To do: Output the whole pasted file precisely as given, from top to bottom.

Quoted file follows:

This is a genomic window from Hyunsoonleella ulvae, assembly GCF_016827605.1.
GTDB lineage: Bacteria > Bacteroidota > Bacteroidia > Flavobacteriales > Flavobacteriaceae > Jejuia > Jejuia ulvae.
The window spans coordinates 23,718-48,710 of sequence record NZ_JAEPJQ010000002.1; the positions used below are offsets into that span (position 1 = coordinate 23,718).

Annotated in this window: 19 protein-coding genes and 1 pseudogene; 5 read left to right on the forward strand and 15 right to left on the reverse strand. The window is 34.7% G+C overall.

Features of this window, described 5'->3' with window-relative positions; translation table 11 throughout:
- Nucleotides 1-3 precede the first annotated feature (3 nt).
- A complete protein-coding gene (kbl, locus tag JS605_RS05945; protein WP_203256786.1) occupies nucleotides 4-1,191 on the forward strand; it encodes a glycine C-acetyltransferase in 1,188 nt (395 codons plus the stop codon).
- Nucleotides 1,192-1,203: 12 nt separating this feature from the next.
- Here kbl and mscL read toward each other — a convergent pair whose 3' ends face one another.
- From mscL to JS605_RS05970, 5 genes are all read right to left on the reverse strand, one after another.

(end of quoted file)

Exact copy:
This is a genomic window from Hyunsoonleella ulvae, assembly GCF_016827605.1.
GTDB lineage: Bacteria > Bacteroidota > Bacteroidia > Flavobacteriales > Flavobacteriaceae > Jejuia > Jejuia ulvae.
The window spans coordinates 23,718-48,710 of sequence record NZ_JAEPJQ010000002.1; the positions used below are offsets into that span (position 1 = coordinate 23,718).

Annotated in this window: 19 protein-coding genes and 1 pseudogene; 5 read left to right on the forward strand and 15 right to left on the reverse strand. The window is 34.7% G+C overall.

Features of this window, described 5'->3' with window-relative positions; translation table 11 throughout:
- Nucleotides 1-3 precede the first annotated feature (3 nt).
- A complete protein-coding gene (kbl, locus tag JS605_RS05945; protein WP_203256786.1) occupies nucleotides 4-1,191 on the forward strand; it encodes a glycine C-acetyltransferase in 1,188 nt (395 codons plus the stop codon).
- Nucleotides 1,192-1,203: 12 nt separating this feature from the next.
- Here kbl and mscL read toward each other — a convergent pair whose 3' ends face one another.
- From mscL to JS605_RS05970, 5 genes are all read right to left on the reverse strand, one after another.